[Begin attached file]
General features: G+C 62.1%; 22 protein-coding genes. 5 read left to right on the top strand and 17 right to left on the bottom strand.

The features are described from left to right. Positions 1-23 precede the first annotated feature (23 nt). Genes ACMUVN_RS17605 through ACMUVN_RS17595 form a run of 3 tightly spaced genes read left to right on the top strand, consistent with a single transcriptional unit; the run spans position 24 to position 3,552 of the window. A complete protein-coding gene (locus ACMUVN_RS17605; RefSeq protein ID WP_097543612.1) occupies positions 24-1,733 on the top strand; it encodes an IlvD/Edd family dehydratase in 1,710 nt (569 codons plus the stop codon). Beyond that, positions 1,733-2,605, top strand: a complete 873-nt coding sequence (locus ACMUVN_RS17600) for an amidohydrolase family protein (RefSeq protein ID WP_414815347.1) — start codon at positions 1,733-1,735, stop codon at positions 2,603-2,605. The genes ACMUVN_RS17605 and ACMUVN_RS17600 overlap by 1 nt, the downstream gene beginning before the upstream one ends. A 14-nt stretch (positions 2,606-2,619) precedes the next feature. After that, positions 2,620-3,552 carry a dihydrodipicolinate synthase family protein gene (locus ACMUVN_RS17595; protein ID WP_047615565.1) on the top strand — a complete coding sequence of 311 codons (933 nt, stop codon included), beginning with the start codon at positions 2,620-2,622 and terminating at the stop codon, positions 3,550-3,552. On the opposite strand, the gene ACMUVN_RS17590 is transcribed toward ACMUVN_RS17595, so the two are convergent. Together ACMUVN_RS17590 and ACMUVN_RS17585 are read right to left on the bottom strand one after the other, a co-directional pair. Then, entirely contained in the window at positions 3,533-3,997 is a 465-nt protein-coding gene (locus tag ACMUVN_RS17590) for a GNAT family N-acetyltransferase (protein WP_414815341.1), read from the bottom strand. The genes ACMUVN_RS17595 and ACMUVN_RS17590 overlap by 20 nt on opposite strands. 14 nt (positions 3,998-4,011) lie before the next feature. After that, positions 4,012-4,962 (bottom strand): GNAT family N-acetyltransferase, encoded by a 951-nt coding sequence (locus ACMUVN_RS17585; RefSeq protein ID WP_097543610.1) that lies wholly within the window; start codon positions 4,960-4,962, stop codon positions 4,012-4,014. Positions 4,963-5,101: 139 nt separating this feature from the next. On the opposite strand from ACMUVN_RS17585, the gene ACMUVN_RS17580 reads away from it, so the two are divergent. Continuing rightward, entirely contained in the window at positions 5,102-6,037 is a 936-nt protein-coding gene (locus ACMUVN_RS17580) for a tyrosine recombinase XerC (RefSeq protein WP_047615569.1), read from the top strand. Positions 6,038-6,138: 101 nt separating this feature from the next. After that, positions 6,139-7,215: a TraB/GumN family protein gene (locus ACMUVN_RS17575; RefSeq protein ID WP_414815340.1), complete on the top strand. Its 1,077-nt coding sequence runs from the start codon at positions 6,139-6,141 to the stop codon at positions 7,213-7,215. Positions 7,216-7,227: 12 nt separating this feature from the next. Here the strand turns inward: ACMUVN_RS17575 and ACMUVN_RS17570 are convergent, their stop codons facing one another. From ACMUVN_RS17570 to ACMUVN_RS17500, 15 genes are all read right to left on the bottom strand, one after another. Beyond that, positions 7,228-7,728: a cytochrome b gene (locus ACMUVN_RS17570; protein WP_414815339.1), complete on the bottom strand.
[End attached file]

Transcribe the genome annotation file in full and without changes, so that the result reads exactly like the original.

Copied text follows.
General features: G+C 62.1%; 22 protein-coding genes. 5 read left to right on the top strand and 17 right to left on the bottom strand.

The features are described from left to right. Positions 1-23 precede the first annotated feature (23 nt). Genes ACMUVN_RS17605 through ACMUVN_RS17595 form a run of 3 tightly spaced genes read left to right on the top strand, consistent with a single transcriptional unit; the run spans position 24 to position 3,552 of the window. A complete protein-coding gene (locus ACMUVN_RS17605; RefSeq protein ID WP_097543612.1) occupies positions 24-1,733 on the top strand; it encodes an IlvD/Edd family dehydratase in 1,710 nt (569 codons plus the stop codon). Beyond that, positions 1,733-2,605, top strand: a complete 873-nt coding sequence (locus ACMUVN_RS17600) for an amidohydrolase family protein (RefSeq protein ID WP_414815347.1) — start codon at positions 1,733-1,735, stop codon at positions 2,603-2,605. The genes ACMUVN_RS17605 and ACMUVN_RS17600 overlap by 1 nt, the downstream gene beginning before the upstream one ends. A 14-nt stretch (positions 2,606-2,619) precedes the next feature. After that, positions 2,620-3,552 carry a dihydrodipicolinate synthase family protein gene (locus ACMUVN_RS17595; protein ID WP_047615565.1) on the top strand — a complete coding sequence of 311 codons (933 nt, stop codon included), beginning with the start codon at positions 2,620-2,622 and terminating at the stop codon, positions 3,550-3,552. On the opposite strand, the gene ACMUVN_RS17590 is transcribed toward ACMUVN_RS17595, so the two are convergent. Together ACMUVN_RS17590 and ACMUVN_RS17585 are read right to left on the bottom strand one after the other, a co-directional pair. Then, entirely contained in the window at positions 3,533-3,997 is a 465-nt protein-coding gene (locus tag ACMUVN_RS17590) for a GNAT family N-acetyltransferase (protein WP_414815341.1), read from the bottom strand. The genes ACMUVN_RS17595 and ACMUVN_RS17590 overlap by 20 nt on opposite strands. 14 nt (positions 3,998-4,011) lie before the next feature. After that, positions 4,012-4,962 (bottom strand): GNAT family N-acetyltransferase, encoded by a 951-nt coding sequence (locus ACMUVN_RS17585; RefSeq protein ID WP_097543610.1) that lies wholly within the window; start codon positions 4,960-4,962, stop codon positions 4,012-4,014. Positions 4,963-5,101: 139 nt separating this feature from the next. On the opposite strand from ACMUVN_RS17585, the gene ACMUVN_RS17580 reads away from it, so the two are divergent. Continuing rightward, entirely contained in the window at positions 5,102-6,037 is a 936-nt protein-coding gene (locus ACMUVN_RS17580) for a tyrosine recombinase XerC (RefSeq protein WP_047615569.1), read from the top strand. Positions 6,038-6,138: 101 nt separating this feature from the next. After that, positions 6,139-7,215: a TraB/GumN family protein gene (locus ACMUVN_RS17575; RefSeq protein ID WP_414815340.1), complete on the top strand. Its 1,077-nt coding sequence runs from the start codon at positions 6,139-6,141 to the stop codon at positions 7,213-7,215. Positions 7,216-7,227: 12 nt separating this feature from the next. Here the strand turns inward: ACMUVN_RS17575 and ACMUVN_RS17570 are convergent, their stop codons facing one another. From ACMUVN_RS17570 to ACMUVN_RS17500, 15 genes are all read right to left on the bottom strand, one after another. Beyond that, positions 7,228-7,728: a cytochrome b gene (locus ACMUVN_RS17570; protein WP_414815339.1), complete on the bottom strand.